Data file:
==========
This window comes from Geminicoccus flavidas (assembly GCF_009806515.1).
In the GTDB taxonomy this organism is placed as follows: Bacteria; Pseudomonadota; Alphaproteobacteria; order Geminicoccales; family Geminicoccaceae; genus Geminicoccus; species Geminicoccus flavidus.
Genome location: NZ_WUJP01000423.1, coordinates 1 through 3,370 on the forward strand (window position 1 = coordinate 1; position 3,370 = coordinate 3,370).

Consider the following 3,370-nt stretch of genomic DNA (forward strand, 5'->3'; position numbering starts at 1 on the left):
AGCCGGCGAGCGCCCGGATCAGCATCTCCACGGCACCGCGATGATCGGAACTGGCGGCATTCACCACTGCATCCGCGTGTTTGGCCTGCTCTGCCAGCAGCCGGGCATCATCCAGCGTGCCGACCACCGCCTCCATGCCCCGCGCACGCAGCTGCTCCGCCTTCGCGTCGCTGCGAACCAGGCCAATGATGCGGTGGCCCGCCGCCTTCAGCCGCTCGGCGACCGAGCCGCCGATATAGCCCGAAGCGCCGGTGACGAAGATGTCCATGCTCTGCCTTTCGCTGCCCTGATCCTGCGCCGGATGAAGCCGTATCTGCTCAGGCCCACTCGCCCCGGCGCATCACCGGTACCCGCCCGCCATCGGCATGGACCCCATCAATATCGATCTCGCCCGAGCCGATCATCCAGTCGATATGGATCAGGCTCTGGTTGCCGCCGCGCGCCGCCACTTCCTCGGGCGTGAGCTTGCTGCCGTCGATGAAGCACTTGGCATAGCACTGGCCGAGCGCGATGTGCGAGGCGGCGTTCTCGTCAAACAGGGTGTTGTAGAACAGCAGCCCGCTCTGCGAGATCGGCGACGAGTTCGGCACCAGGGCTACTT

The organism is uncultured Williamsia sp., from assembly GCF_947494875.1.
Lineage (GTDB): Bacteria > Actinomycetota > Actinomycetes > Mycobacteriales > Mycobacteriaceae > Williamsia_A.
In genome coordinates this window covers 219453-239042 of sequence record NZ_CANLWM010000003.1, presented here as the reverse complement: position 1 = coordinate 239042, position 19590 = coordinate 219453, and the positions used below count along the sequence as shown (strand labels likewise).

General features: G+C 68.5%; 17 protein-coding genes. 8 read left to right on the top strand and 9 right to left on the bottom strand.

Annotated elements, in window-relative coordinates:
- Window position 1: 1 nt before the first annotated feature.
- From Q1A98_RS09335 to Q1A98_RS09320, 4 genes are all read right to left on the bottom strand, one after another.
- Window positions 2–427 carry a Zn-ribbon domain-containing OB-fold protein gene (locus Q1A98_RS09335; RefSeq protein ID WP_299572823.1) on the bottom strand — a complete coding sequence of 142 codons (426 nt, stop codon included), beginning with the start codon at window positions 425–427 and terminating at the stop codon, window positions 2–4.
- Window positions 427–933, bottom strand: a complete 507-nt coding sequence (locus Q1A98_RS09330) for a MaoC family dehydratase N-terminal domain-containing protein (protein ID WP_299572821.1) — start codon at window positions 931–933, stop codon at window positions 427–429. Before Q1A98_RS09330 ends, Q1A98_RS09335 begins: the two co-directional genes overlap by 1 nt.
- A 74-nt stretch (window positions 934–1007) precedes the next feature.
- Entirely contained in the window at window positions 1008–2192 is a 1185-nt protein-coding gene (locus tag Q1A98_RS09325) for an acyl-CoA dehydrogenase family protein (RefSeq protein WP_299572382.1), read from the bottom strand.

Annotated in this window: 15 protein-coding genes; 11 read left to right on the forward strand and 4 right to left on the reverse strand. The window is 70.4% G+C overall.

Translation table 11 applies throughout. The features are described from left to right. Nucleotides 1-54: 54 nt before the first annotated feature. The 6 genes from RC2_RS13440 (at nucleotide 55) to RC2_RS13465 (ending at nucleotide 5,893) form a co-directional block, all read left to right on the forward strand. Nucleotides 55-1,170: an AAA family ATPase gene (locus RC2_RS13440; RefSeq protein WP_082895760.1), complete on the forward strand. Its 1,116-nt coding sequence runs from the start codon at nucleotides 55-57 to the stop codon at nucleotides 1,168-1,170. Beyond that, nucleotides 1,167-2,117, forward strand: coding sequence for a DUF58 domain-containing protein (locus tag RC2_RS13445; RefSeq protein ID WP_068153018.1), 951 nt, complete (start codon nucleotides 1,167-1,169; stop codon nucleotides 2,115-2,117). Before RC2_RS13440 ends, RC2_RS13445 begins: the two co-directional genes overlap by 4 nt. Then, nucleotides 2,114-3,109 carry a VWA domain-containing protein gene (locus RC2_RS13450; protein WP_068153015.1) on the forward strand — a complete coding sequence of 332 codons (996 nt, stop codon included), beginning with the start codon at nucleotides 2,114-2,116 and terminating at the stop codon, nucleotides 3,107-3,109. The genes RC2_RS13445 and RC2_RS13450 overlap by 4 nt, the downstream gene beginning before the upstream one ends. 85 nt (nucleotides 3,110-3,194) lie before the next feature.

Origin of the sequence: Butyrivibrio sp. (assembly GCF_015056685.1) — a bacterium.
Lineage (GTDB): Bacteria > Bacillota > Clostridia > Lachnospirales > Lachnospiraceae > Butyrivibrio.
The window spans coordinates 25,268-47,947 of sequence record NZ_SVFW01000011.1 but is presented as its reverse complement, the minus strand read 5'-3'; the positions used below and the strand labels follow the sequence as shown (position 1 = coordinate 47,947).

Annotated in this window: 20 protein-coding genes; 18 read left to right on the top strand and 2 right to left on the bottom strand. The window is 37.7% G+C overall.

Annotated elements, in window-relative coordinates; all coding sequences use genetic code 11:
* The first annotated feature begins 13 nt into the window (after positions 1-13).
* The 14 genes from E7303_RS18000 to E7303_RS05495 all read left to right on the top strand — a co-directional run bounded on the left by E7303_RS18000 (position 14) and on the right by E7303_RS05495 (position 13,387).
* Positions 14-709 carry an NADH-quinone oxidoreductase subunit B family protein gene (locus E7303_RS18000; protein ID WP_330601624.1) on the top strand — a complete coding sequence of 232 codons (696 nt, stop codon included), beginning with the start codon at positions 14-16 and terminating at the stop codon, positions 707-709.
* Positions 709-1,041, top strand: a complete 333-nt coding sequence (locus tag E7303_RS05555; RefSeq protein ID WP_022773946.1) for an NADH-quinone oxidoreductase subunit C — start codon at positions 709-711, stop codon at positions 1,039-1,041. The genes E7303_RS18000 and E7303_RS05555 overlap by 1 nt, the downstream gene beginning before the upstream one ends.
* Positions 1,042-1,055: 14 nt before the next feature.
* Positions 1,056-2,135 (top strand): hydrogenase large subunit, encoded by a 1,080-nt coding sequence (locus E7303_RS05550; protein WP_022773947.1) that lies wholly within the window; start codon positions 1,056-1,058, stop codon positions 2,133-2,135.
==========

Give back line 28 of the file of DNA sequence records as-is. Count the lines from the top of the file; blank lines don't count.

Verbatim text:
* Positions 1,042-1,055: 14 nt before the next feature.